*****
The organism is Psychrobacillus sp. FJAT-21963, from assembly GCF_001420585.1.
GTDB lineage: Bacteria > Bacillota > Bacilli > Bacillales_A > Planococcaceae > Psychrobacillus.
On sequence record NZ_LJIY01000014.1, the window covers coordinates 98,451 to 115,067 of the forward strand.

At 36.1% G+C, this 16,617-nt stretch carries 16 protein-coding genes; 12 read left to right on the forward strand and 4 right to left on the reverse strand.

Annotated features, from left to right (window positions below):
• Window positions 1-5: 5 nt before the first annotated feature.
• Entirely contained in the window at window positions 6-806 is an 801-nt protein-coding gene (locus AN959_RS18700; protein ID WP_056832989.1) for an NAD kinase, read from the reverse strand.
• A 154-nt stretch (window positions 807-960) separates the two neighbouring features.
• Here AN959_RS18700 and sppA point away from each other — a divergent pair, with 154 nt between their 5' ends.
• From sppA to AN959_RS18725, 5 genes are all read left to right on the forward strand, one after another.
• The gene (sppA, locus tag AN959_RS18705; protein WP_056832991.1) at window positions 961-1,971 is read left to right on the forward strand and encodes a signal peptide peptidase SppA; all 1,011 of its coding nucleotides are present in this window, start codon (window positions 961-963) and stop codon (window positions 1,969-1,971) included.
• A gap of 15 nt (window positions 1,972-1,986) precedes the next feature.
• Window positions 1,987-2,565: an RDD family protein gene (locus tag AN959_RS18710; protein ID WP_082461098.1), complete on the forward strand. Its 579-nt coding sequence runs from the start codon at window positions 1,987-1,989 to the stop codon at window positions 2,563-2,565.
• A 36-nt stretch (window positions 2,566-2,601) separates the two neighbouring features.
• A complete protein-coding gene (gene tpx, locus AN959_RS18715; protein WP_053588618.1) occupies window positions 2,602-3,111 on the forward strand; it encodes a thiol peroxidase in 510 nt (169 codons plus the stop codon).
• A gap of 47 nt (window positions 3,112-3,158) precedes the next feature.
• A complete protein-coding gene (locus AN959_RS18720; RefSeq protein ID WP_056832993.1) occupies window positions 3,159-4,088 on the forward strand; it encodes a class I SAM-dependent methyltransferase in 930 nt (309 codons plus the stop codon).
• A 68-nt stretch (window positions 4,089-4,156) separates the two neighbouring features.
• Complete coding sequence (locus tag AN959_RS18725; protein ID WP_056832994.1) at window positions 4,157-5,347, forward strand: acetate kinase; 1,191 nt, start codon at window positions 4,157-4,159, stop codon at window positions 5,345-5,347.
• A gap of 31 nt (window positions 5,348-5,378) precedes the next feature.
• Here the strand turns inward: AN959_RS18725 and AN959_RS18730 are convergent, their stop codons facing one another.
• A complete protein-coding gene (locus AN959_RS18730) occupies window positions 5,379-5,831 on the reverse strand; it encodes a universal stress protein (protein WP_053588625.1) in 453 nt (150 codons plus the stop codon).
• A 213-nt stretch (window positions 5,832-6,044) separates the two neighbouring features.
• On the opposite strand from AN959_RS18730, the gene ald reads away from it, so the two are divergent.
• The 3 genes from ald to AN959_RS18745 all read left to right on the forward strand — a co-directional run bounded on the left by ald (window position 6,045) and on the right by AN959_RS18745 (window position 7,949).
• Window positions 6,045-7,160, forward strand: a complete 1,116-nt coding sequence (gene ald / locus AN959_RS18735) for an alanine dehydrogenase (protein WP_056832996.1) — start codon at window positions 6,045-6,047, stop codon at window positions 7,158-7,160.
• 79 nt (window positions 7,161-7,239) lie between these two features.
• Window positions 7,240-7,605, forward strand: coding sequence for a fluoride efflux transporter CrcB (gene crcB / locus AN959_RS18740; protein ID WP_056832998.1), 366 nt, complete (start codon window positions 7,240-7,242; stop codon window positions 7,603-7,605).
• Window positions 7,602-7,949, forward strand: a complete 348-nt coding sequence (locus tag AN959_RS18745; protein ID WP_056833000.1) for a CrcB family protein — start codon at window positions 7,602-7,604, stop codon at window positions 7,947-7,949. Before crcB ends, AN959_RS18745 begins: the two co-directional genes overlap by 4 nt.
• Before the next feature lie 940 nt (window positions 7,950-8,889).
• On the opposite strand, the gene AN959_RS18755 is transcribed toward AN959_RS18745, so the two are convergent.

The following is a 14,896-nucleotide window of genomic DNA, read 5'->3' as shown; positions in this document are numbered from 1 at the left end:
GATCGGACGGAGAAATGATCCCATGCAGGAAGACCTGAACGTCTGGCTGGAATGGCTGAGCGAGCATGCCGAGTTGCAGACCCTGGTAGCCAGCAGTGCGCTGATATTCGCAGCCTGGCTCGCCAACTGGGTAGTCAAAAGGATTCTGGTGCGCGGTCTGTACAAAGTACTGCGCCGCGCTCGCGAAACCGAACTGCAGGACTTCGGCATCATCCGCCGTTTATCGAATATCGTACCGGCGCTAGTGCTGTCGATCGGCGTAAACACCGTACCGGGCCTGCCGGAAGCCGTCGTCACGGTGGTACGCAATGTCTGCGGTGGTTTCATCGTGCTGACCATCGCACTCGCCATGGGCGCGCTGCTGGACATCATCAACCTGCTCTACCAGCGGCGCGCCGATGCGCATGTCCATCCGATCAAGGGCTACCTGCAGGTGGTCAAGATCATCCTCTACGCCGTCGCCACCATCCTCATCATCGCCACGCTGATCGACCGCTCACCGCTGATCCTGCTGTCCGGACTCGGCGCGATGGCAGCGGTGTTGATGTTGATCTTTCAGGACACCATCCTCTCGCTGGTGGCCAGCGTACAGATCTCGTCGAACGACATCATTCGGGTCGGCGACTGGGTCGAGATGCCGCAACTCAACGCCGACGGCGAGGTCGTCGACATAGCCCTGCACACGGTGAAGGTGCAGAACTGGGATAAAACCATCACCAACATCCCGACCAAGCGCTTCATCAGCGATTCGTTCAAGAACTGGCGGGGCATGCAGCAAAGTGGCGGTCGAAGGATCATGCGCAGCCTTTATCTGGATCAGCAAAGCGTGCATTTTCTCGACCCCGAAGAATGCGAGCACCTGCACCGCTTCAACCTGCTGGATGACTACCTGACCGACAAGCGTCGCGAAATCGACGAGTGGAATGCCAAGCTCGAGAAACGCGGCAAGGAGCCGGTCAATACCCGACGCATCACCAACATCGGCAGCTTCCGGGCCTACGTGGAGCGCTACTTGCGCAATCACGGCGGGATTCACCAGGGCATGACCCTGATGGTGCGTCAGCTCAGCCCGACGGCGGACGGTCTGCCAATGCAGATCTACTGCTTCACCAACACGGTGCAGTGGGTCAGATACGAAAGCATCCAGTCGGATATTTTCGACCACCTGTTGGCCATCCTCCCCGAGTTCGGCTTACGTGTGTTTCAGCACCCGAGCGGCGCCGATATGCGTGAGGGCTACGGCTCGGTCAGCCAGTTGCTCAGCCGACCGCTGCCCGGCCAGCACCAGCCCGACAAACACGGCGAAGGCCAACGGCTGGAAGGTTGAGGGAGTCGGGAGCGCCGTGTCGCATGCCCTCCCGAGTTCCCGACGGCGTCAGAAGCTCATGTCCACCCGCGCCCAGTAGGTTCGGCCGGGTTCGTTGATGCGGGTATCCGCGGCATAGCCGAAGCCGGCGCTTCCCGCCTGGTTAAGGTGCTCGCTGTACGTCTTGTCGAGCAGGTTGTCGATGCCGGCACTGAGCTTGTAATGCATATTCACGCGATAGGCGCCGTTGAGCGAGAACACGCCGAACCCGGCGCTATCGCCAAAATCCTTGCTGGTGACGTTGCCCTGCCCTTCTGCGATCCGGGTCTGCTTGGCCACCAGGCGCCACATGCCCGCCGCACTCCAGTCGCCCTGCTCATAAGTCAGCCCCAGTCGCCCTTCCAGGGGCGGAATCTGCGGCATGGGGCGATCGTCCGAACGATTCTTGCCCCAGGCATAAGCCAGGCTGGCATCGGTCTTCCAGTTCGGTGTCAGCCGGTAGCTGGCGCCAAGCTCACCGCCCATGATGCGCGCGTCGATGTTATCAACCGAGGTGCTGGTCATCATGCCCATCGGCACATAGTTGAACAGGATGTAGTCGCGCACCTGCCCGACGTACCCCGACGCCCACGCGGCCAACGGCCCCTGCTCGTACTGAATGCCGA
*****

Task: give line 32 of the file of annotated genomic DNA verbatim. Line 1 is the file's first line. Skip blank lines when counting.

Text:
The following is a 14,896-nucleotide window of genomic DNA, read 5'->3' as shown; positions in this document are numbered from 1 at the left end: